We've warned against getting too enthusiastic about the buy-to-let business for some time. The political tide is turning against it – as is quite clearly shown by the stamp duty surcharge on second properties and the huge changes to the tax deductions allowed on mortgage interest and wear and tear.
But this week brought another clear signal that the authorities have buy-to-let in their sights. The Bank of England's Prudential Regulation Authority has produced new rules on buy-to-let mortgage lending.
Lenders will now be required to make sure that borrowers will still be able to pay their mortgages if interest rates were to rise to 5.5% up to five years after they take it out. They will also be obliged to make sure that the income from a property will be 125% of the mortgage payments.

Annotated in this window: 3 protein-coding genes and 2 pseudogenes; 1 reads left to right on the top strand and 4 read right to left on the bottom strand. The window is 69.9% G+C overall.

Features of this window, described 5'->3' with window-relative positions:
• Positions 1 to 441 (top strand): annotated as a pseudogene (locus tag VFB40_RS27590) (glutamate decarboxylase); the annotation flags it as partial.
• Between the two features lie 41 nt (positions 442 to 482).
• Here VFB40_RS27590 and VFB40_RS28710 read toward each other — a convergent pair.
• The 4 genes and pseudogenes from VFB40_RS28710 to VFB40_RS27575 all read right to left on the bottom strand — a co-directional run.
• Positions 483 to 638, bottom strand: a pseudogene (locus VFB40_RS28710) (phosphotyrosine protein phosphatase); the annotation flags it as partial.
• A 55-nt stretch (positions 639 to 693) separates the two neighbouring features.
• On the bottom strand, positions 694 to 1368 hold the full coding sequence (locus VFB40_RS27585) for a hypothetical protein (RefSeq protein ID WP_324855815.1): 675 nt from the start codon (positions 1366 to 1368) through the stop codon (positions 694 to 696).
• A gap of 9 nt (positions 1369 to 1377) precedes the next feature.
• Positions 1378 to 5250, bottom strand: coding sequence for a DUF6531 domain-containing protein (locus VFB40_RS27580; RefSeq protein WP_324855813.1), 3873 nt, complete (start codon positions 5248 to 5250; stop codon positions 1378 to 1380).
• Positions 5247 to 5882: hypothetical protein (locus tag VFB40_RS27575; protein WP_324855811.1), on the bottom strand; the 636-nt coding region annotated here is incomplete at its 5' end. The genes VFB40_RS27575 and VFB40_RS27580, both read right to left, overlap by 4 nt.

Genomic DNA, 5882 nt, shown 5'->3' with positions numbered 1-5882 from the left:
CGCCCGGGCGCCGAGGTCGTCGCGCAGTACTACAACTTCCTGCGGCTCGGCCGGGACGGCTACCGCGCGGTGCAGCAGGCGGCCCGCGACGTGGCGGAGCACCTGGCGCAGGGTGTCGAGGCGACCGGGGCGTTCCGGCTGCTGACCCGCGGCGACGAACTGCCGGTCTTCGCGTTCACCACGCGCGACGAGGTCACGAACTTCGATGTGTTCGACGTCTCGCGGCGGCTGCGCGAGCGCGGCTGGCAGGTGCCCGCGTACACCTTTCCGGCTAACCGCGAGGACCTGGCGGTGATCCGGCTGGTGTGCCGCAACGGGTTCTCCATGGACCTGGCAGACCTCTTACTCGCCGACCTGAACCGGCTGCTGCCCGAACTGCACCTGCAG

Some lenders will already have similar stress tests in place (it isn't a surprise – the consultation began in March, and lots of lenders have already moved to 145% to take the falling value of buy-to-let tax breaks into account). But many won't.
The result will be fewer buyers in the market (particularly in the Southeast where yields are super low) and – in time – a fall in house prices.
It's also something that might to begin to redress the wealth imbalance I mentioned in an earlier post.